In this episode of People’s Party, Talib Kweli and Jasmin Leigh sit down with actor, filmmaker, and activist Matthew Modine. The interview begins with Modine’s early years — growing up in Utah, being the youngest of seven, living next to a drive-in theater that his father managed, and eventually moving to San Diego where he attended high school while working at his parents’ Mexican restaurant. Through sharing these stories, Modine reflects on what compelled his move to New York at age 17, where he worked as a chef, went to acting school, and met his wife. He also digs into eye-opening moments in his life that changed his perspective on US history, and his gradual realization of our nation’s dark past (while admitting that he fears us falling back into those times because of Trump).
Later in the episode, Kweli, Leigh, and Modine discuss Muhammad Ali’s courage in speaking out during the Vietnam war, working with a young Nicholas Cage in the film “Birdy,” and starring in the ’80s movie “Vision Quest.” As the discussion deepens, Modine speaks on the United States and its failure to fully acknowledge the atrocities committed against black people and Native Americans, and breaks down how and when he came to understand the term “white privilege.”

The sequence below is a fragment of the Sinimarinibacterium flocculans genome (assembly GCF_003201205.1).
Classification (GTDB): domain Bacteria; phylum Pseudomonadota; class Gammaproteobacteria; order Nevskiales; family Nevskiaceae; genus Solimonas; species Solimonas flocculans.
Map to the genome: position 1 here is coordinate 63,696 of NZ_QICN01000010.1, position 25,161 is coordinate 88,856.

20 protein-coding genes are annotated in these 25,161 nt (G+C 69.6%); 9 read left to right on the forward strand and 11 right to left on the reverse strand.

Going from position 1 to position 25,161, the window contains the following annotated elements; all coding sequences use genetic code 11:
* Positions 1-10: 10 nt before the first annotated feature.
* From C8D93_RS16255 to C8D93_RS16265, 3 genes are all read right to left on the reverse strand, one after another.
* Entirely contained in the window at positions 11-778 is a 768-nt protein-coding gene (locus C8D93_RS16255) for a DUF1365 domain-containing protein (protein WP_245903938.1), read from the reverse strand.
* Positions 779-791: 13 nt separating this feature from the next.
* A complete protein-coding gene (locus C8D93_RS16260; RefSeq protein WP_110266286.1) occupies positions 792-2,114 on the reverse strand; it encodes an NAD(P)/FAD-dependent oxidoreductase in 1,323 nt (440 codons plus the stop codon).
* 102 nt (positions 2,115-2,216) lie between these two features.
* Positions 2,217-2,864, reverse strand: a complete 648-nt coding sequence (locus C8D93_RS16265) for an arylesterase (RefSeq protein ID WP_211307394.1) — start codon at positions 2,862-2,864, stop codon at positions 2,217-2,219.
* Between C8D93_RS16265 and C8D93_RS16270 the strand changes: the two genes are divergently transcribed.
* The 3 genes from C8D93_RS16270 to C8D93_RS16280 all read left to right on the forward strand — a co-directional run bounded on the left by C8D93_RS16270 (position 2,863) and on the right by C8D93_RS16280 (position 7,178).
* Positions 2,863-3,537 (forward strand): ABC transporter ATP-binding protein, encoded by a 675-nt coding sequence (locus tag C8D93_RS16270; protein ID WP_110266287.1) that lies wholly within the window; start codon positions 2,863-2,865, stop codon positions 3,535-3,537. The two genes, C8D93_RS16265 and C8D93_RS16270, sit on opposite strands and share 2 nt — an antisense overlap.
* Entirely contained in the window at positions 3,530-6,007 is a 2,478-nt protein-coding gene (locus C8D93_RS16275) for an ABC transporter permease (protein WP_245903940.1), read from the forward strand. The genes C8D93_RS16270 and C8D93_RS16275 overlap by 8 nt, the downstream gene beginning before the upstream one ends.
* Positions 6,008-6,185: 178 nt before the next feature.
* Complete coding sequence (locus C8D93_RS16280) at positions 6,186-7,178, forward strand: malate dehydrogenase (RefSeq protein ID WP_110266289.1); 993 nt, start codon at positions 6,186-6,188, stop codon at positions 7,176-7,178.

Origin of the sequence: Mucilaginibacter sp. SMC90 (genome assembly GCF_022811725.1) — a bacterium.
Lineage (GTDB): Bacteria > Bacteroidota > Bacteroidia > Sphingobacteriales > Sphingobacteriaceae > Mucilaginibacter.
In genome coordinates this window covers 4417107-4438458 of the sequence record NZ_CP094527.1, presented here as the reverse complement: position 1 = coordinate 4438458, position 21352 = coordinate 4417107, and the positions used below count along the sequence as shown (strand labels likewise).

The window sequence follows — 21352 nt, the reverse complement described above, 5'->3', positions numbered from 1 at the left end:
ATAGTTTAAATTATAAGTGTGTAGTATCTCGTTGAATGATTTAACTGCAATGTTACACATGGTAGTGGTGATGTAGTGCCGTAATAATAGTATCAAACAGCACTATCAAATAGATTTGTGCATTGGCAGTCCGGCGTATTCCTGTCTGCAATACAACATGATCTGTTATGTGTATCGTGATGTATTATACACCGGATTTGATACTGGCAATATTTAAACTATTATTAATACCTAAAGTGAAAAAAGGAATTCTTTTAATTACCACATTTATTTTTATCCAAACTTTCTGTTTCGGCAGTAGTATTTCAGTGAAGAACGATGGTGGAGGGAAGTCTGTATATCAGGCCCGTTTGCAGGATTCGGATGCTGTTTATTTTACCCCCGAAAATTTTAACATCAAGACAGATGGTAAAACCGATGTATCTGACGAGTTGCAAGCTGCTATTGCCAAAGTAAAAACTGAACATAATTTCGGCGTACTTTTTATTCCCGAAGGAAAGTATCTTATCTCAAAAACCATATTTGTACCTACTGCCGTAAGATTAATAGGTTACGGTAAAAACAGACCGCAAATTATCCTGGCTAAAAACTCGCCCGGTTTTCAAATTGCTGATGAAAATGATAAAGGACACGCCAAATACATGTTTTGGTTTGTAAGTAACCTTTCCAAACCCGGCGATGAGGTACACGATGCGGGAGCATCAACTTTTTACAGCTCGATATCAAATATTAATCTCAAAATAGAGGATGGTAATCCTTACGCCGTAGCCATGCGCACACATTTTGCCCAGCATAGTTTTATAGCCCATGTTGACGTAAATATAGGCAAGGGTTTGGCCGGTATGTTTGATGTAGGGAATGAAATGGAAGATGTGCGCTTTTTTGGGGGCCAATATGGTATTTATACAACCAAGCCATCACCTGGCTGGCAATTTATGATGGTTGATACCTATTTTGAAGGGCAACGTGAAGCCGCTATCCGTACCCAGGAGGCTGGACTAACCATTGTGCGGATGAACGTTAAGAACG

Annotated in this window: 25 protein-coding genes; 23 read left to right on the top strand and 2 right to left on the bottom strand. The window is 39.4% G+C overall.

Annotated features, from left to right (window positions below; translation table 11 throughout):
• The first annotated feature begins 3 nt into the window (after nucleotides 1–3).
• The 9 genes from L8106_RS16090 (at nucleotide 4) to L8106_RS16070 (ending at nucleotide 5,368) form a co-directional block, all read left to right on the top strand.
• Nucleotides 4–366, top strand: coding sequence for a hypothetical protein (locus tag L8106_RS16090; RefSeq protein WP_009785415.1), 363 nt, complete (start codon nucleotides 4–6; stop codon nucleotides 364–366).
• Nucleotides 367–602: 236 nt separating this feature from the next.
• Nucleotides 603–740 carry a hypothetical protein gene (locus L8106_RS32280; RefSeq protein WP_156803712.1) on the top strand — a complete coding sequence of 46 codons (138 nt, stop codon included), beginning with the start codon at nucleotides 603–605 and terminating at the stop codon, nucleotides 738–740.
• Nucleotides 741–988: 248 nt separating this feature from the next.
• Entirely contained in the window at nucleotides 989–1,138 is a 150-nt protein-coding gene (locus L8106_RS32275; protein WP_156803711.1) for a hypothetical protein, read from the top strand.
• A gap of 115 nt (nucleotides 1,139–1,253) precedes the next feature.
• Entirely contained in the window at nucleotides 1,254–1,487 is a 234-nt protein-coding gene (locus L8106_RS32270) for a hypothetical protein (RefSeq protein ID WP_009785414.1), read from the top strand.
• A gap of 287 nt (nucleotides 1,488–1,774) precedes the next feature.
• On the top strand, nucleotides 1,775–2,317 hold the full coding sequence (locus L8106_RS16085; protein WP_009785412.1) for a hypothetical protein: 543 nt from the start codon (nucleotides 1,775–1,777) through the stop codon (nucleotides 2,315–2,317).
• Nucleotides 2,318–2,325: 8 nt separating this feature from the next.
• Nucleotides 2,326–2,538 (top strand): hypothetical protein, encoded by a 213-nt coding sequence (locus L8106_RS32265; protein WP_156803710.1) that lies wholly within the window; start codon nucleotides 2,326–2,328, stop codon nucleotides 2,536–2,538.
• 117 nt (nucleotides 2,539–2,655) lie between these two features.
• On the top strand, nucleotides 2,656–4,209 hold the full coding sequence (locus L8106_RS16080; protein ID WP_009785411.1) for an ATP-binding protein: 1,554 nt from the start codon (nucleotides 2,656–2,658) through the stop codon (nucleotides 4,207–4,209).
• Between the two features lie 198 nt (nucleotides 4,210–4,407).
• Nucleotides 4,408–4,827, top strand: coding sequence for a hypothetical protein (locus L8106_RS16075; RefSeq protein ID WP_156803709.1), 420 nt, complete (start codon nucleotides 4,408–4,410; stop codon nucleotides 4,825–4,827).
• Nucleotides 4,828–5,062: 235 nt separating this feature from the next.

Eventually, the conversation moves to all things “Full Metal Jacket” — the iconic Vietnam war drama in which Modine played “Private Joker.” Modine talks about helping Vincent D’Onofrio land his role as ‘Private Pyle’, outlines their on-set animosity, and speaks on what it was like working with R. Lee Ermey — who played the infamous and all too-authentic Gunnery Sgt. Hartman. Talib asks how Modine felt about his voice being used in 2 Live Crew’s “Me So Horny,” Modine attempts to recite the Rifle Prayer and do his John Wayne impression, and they talk about Stanley Kubrick’s choices with regards to violence in movies. This leads to deeper conversations about the humanist argument for Atheism, and the metaphorical/ visual impact of Full Metal Jacket’s sniper scene and what they were trying to convey. They also discuss Modine’s roles and the stars he worked with in the films “Memphis Belle,” “Any Given Sunday,” “Miss Virginia” and the hit series “Stranger Things.” In closing, Modine shares a cautionary tale of why not to operate a cell phone while riding a skateboard.